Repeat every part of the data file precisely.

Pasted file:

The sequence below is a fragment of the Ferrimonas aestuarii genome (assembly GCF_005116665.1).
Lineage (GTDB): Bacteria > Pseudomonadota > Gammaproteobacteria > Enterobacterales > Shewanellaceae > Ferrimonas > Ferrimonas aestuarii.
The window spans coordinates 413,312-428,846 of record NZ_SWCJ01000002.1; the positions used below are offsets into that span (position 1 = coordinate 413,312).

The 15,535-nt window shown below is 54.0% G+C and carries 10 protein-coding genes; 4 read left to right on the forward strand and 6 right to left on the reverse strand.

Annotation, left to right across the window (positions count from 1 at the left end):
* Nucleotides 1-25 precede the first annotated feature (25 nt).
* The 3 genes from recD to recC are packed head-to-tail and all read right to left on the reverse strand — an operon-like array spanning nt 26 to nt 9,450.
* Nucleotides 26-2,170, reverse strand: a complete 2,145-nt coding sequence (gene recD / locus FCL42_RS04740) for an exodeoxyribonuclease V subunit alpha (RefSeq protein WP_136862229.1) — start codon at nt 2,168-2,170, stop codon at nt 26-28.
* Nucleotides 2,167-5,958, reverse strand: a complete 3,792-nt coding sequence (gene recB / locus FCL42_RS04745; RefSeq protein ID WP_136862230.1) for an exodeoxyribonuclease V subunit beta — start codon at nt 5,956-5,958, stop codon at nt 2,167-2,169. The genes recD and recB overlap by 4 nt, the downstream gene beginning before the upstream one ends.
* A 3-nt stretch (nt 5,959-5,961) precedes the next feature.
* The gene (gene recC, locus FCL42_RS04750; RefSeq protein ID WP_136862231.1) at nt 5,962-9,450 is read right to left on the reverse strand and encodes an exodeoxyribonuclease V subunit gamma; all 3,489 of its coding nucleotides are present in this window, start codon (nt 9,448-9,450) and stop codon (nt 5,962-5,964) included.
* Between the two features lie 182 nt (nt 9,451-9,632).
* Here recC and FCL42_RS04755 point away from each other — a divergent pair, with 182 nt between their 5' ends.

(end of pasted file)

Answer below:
The sequence below is a fragment of the Ferrimonas aestuarii genome (assembly GCF_005116665.1).
Lineage (GTDB): Bacteria > Pseudomonadota > Gammaproteobacteria > Enterobacterales > Shewanellaceae > Ferrimonas > Ferrimonas aestuarii.
The window spans coordinates 413,312-428,846 of record NZ_SWCJ01000002.1; the positions used below are offsets into that span (position 1 = coordinate 413,312).

The 15,535-nt window shown below is 54.0% G+C and carries 10 protein-coding genes; 4 read left to right on the forward strand and 6 right to left on the reverse strand.

Annotation, left to right across the window (positions count from 1 at the left end):
* Nucleotides 1-25 precede the first annotated feature (25 nt).
* The 3 genes from recD to recC are packed head-to-tail and all read right to left on the reverse strand — an operon-like array spanning nt 26 to nt 9,450.
* Nucleotides 26-2,170, reverse strand: a complete 2,145-nt coding sequence (gene recD / locus FCL42_RS04740) for an exodeoxyribonuclease V subunit alpha (RefSeq protein WP_136862229.1) — start codon at nt 2,168-2,170, stop codon at nt 26-28.
* Nucleotides 2,167-5,958, reverse strand: a complete 3,792-nt coding sequence (gene recB / locus FCL42_RS04745; RefSeq protein ID WP_136862230.1) for an exodeoxyribonuclease V subunit beta — start codon at nt 5,956-5,958, stop codon at nt 2,167-2,169. The genes recD and recB overlap by 4 nt, the downstream gene beginning before the upstream one ends.
* A 3-nt stretch (nt 5,959-5,961) precedes the next feature.
* The gene (gene recC, locus FCL42_RS04750; RefSeq protein ID WP_136862231.1) at nt 5,962-9,450 is read right to left on the reverse strand and encodes an exodeoxyribonuclease V subunit gamma; all 3,489 of its coding nucleotides are present in this window, start codon (nt 9,448-9,450) and stop codon (nt 5,962-5,964) included.
* Between the two features lie 182 nt (nt 9,451-9,632).
* Here recC and FCL42_RS04755 point away from each other — a divergent pair, with 182 nt between their 5' ends.